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I'm currently building some applications that will connect to a WCF acting as a middleware between these external apps and a Document Management System. This means that I have doubts choosing the DMS (SharePoint, Alfresco, or custom made in a SQL Server Data Model). The DMS is intended to store large amounts of documents because there are at least 4 applications that will consume the WCF (one of the applications about 1TB of documents every 3 months)

One of the main constraints is that after calling the WCF and then SharePoint Web Services to insert documents, the Access to those documents has to be immediate (so I cannot use Search Service).

My idea here was to activate the Doc ID feature in the site collections, in some way the WCF would do some query by the Unique Doc ID (I don't know if this is possible) and then, the WCF would retrieve a JSON or something like that to the applications with the Document ID as one of the values of the JSON string (metadata, site collection name, etc as other values of the string)

Alfresco, for instance, has some web services that retrieve somethig like the NodeLeafID so you can store in the external Apps data models and don't need to call Search Services.

Does anybody know how can achieve something like this?

  • I don't understand why you can't use the doc URL as an ID for it. – Evariste Dec 23 '15 at 18:33
  • Will this application last its required lifetime or will it move to a Cloud? – Danny '365CSI' Engelman Dec 23 '15 at 20:04
  • @Evariste, I cannot use de doc URL because the external applications shouldn't know where the document is placed at (for security reasons). – Alvmad Jan 4 '16 at 9:18
  • @DannyEngelman most probably will remain in an on premises environment. – Alvmad Jan 4 '16 at 9:21
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You can create your own unique Id by combining (e.g. concatenating) the GUID of the sub-site, the GUID of the doc lib and the Id (int) of the item.

For exemple, you upload a document to http://WebApp/sites/site01/subsiteA/TheDocLib.
You can then get the Id of subsiteA, the Id of TheDocLib and last the Id of the file you've just uploaded:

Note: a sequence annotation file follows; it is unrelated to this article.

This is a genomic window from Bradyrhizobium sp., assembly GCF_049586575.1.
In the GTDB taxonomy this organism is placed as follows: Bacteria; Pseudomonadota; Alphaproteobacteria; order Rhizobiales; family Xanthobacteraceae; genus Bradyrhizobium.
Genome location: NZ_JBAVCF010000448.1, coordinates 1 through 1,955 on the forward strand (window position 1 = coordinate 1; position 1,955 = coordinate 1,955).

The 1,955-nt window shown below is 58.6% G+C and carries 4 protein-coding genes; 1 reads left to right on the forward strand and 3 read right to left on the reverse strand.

• Id of subsiteA: {EFA3433B-50FA-46CA-BD13-FFE89BE696BD}
  • Id of TheDocLib: {170F4DC4-695D-4D6C-8A66-29F7CEA054C}
  • Id of the file item: 13

This would give something like EFA3433B50FA46CABD13FFE89BE696BD170F4DC4695D4D6C8A6629F7CEA054C413. That's your unique Id for a given doc.
When that Id is presented later, you can easily access the document with the (server or client-side) object model. First you split it to get back all 3 Ids (32 chars, 32 chars, remaining digits compose the item Id integer), and (e.g. with CSOM), you can easily open the Web by its Id, open the list by its Id, and get the item #13.

  • That is a good answer. But lets say that I've organized the Doc libraries by folders. Can I get the ID independently of the folder? Do you know any opensource solution or code to achieve this? – Alvmad Jan 4 '16 at 9:40
  • In a given document library, files (items) have unique Ids (integers) independently of folders: so you don't have to consider folders when you build your Ids. You can then retrieve the file by its Id without knowing its parent folder. You only need to know its parent doc lib. – Evariste Jan 4 '16 at 9:49
  • The last thing. Have you tested this with a large Farm with hundreds of millions documents? My client is ver worried about SharePoint performance. He wants fast response time when retrieving the document from the external application. Or do you have any reference guide (apart from MSDN articles that I have already visited but didn't help me) – Alvmad Jan 4 '16 at 10:05
  • The main concerns would be about the DB size (see technet.microsoft.com/en-us/library/cc262787.aspx#ContentDB). IMO the number of documents is not really the problem (see technet.microsoft.com/en-us/library/cc262787.aspx#ListLibrary). Retrieving documents by their Ids is generaly not a problem, it's even the fastest way. However, if you use SharePoint to only store documents (no collaboration, no search, even no UI in your case!), maybe you should reconsider its usage... – Evariste Jan 4 '16 at 10:09
  • Yeah that is precisely my headache. I could build up a DB schema for DMS and store the documents in SQL Server with File Stream and File table. My client's main concern is performance and he is worried about SharePoint is the suitable solution but I don't have experience building custom Document Management Systems (no versioning needed, nor check in-out). We currently have SP 2010 and want to create a 2013 Farm only for Document Management purposes. What do you think? Custom .NET App with custom DB model or SharePoint?. The deadline for this DMS is end of February 2016. Many thanks again – Alvmad Jan 4 '16 at 10:54

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